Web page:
What are your favorite subjects to shoot? And what is your least favorite?
When you go out shooting with others what’s the vibe? Do you tend to try to inspire one another? Challenge each other? Out do one another? How competitive does it get?
What’s your favorite place to shoot in Minnesota? And what’s your favorite season?
Do you happen have a favorite photo you’ve ever taken?
It's hard to choose a favorite because they are all so different. I do really like my picture of some ducks swimming on Trillium Lake near Mount Hood in Oregon. Me and the guys I was out there with shot canon beach at sunset and then drove three hours to the lake to be there for sunrise. We were greeted by a family of probably 10 ducks who walked around on the shore by our feet and swam around on the lake right in front of us. As the sun was rising it added a serene glow to the fog covered lake. That was a moment I'll never forget and I'm happy I got to capture it.
Who are your heroes? (Photography or otherwise)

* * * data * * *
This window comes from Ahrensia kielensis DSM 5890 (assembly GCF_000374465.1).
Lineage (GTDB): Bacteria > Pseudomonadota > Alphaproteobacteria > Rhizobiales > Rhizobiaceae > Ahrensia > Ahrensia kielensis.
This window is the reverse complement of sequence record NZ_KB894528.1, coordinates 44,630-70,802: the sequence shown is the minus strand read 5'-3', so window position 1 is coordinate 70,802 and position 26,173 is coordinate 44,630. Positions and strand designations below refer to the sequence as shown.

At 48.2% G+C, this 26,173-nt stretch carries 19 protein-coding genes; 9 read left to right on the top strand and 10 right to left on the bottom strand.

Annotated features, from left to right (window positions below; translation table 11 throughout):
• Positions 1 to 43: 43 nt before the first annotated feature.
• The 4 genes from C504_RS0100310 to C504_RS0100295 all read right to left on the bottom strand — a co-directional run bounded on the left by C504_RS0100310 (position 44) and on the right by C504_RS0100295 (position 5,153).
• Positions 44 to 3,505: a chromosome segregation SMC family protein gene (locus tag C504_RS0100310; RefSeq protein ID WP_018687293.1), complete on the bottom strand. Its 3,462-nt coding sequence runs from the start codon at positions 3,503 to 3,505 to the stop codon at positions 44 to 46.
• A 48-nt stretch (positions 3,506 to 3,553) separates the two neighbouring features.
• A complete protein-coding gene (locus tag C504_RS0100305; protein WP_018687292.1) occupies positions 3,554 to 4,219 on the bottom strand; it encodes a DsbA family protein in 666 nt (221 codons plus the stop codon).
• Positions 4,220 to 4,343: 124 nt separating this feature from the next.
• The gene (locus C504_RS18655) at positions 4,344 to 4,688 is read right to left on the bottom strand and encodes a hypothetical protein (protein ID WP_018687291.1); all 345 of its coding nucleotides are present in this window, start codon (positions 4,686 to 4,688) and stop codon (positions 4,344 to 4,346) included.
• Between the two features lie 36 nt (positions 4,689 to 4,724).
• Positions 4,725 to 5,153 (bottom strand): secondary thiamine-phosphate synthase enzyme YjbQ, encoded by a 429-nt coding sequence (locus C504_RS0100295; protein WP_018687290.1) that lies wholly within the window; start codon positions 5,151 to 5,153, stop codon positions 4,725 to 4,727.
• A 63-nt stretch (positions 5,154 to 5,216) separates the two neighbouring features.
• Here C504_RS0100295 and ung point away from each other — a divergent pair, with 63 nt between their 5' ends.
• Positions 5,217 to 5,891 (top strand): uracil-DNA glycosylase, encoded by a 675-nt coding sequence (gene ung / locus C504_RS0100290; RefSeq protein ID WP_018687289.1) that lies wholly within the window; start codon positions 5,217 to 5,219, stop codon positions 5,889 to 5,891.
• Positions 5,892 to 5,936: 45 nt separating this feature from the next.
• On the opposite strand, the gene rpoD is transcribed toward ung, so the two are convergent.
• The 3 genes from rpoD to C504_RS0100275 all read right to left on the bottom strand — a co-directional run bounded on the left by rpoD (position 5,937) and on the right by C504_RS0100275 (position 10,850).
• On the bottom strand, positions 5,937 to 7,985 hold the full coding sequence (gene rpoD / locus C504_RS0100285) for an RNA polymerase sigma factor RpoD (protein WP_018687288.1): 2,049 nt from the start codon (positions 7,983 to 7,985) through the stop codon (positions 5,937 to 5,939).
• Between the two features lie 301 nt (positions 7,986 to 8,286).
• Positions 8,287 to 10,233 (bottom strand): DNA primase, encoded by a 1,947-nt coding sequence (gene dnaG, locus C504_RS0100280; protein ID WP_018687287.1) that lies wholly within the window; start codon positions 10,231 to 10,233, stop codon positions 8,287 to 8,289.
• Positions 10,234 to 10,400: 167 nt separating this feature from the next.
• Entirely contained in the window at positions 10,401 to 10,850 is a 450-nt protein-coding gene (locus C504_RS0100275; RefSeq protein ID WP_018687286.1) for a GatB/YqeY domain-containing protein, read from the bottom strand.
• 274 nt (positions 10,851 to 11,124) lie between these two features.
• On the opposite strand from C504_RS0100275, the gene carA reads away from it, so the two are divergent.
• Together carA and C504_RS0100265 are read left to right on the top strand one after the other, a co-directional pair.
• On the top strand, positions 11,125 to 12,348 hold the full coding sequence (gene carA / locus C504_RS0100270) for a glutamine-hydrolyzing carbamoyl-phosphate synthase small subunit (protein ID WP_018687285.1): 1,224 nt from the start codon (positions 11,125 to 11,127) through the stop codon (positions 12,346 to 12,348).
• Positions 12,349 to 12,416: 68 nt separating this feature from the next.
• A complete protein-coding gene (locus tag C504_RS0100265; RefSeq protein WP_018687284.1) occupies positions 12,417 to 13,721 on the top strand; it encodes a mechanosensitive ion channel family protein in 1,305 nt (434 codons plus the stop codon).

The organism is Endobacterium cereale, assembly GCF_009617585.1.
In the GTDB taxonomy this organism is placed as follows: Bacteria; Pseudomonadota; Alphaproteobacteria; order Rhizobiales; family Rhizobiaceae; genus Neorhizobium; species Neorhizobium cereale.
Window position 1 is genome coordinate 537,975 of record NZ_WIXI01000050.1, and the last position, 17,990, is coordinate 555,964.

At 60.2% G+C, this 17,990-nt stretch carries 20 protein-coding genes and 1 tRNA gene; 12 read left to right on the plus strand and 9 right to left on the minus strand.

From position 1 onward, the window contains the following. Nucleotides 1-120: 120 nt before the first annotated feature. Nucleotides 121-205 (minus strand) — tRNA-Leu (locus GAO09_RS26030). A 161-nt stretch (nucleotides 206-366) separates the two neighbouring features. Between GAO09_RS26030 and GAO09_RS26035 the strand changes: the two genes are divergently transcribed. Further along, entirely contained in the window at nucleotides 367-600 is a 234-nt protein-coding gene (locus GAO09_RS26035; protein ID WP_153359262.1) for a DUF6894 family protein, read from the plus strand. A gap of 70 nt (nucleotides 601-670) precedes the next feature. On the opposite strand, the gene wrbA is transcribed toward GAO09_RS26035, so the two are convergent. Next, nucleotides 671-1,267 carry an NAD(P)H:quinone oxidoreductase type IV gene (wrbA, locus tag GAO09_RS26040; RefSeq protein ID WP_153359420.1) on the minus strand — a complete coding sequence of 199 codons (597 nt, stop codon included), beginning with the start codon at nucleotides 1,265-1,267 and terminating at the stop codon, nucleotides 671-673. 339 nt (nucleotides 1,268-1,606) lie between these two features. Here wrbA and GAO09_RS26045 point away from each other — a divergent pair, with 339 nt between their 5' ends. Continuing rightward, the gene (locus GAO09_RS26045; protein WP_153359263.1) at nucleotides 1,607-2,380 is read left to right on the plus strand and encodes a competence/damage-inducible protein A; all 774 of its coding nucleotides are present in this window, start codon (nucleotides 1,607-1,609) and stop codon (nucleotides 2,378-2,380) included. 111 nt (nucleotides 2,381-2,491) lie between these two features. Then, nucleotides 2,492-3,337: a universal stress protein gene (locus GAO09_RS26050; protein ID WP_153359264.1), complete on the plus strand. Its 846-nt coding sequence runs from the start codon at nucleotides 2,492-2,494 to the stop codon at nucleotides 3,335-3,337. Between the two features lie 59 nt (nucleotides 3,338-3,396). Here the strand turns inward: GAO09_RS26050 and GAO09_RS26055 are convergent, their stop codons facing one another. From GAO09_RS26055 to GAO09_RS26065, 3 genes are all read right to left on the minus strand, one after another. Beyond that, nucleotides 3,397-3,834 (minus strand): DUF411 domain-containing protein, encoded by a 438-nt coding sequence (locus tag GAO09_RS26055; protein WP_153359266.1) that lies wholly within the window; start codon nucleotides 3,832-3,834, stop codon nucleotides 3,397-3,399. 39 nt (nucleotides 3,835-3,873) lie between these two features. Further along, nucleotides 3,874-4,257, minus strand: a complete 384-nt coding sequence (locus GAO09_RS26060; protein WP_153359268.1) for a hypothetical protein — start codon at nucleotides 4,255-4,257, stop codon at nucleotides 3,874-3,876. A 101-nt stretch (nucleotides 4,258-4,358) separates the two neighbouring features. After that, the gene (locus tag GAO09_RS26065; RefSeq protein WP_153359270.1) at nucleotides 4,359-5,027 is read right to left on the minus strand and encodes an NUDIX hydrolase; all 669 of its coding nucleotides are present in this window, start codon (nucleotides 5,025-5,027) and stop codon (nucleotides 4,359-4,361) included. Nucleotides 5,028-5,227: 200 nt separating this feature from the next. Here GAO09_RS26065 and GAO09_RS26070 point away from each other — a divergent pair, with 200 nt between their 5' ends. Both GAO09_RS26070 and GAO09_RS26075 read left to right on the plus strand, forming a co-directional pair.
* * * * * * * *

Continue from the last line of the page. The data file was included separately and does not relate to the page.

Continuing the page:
Photography is my favorite thing in the world, but I also care deeply about mental health because of the issues I face. Some of the people I really admire are Tony Robbins and Eckhart Tolle who have spent their lifetimes tapping into the mind and body to understand what we can do to ensure we live happy and fulfilling lives. Oh yeah, Donal Boyd is my favorite photographer. I've never seen someone capable of capturing wildlife the way he does.
Any bucket shots on your list?
I absolutely have to shoot the Pyramids of Giza at sunset. I think about it almost every day.
What’s one piece of advice you would offer someone who is just starting out as a photographer?
This one comes from our previous featured artist Lite Travelers who would like to know ... What does photography/art/design (whatever it is you create) mean to you? And why do you do it??
What one question would you ask our next featured artist? (Anything you like)
What makes you different?
Time to pay it forward... who else would you like to see featured on this blog?